Neurofibromatosis (NF) is a disease that affects the growth of nervous tissue. Tumors can grow on nerve cells either on or beneath the skin anywhere in the body. These tumors are usually benign (not cancerous) but can be disfiguring. NF can cause a number of problems from skin changes, bone deformities to developmental abnormalities.

What causes Neurofibromatosis?

There are two different forms of NF, type 1 and type 2. Each is caused by a defect in a specific gene. Type 1 (NF1) also known as von Recklinghausen disease, is the most common type of neurofibromatosis. Occurring in 1 out of 4,000 births, it affects mainly the nerves on the outer parts of the body. Type 2 (NF2) is less common, only occurring in 1 out of 40,000 births. It mainly affects the central nervous system, causing tumors in the brain and spinal cord.

Neurofibromatosis 1

Symptoms usually appear early in life and include:

  • Multiple birthmarks Neurofibromas
  • Tumors that grow from the nerves
  • Small brown tumors that can appear in the iris (colored part) of the eye
  • Skeletal abnormalities

Neurofibromatosis 2

Diagnosis may be difficult to diagnose without a family history because symptoms don’t appear until teenage years or later. Symptoms include:

  • Hearing loss, beginning in the teenage years/early 20s
  • Auditory nerve tumors, which can lead to hearing loss
  • Other complications such as ringing in the ears, headaches, facial pain/numbness and trouble with balance

Orthopedic Concerns

Skeletal deformities associated with NF1, which include:

Congenital Tibial Deformity or Fracture
Anterolateral tibial bowing occurs at birth and is characterized by the affected leg bowed forward and usually shortened. By age two the bowed tibia fractures spontaneously and does not heal, which forms a pseudoarthrosis (non-union). Bracing is used to prevent the congenital tibial deformity from fracturing. Surgery is needed to treat congenital tibial fractures. These fractures have low healing potential, and multiple surgeries may be necessary.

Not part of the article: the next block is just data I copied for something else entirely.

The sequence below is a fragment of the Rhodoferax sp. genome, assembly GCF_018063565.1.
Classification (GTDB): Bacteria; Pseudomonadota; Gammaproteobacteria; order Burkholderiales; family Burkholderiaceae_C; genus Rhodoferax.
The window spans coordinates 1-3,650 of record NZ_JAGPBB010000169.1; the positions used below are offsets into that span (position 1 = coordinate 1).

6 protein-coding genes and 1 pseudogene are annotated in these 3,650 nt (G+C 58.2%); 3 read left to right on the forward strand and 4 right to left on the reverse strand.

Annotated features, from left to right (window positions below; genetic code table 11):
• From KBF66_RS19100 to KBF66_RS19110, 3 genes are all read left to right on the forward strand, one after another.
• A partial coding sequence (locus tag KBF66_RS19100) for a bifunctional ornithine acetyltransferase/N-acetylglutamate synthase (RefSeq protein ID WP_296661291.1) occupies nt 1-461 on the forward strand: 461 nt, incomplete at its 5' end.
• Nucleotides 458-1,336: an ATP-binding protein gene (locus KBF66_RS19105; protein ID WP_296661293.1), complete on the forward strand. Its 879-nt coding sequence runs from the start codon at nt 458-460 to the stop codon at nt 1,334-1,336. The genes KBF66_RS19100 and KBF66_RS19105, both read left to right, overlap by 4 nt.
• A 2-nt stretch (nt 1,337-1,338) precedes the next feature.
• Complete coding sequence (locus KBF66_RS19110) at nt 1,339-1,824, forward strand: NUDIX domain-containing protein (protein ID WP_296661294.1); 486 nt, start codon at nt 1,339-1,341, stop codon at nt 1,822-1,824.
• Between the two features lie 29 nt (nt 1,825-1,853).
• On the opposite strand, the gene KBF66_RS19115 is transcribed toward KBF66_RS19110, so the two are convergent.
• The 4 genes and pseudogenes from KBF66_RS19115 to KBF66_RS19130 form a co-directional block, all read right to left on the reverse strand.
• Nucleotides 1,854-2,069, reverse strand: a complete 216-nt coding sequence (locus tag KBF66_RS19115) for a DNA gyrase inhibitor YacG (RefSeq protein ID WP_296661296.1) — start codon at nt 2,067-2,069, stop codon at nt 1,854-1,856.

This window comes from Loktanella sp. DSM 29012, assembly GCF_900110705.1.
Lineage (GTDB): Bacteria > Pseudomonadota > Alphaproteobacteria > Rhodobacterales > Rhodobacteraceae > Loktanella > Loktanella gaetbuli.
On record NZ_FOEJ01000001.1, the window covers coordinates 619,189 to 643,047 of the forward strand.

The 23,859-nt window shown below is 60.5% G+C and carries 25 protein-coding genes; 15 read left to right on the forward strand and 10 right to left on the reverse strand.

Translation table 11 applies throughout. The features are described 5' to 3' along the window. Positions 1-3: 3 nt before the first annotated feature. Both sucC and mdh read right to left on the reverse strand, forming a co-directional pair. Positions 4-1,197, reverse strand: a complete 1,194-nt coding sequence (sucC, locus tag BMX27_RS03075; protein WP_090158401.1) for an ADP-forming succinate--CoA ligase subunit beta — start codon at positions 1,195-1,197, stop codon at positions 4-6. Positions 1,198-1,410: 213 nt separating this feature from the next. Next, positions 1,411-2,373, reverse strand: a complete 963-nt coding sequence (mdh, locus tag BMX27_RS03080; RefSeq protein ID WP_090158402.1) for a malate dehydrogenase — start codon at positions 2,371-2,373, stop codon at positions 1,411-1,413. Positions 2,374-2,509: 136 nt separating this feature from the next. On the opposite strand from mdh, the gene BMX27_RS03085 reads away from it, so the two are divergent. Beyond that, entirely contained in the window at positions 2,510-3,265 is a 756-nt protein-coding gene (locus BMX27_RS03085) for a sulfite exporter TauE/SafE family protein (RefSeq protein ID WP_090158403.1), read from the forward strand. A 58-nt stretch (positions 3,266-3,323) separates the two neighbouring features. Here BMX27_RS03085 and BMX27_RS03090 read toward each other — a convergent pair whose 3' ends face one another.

Limb Length Discrepancy
A discrepancy is noted when there is a difference in the length of either the arms or legs. Arm length discrepancies usually do not cause any significant problems in function. Most functional problems are associated with significant leg length discrepancies. Limb length discrepancy is usually mild and is actually quite common in the population. Mild leg length discrepancy is a normal variant that does not require any surgical treatment, but shoe lifts may be prescribed to help alleviate some symptoms. Larger differences may require surgical treatment such as leg shortening or lengthening using an external fixator.

This is a curvature of the spine greater than 10 degrees. Diagnosis is made with radiographs of the spine to evaluate the amount of curving. Treatments include observation if there is mild curvature of less than 20–30 degrees, application of a brace for moderate curvature of 30–40 degrees, and a posterior spinal fusion with instrumentation for severe curves of greater than 50 degrees.


Since the symptoms of Neurofibromatosis can vary, the treatment will depend on the patient. In many instances, patients will require several specialized physicians to be involved in their care. Bone deformities will need to be addressed by an orthopedic specialist.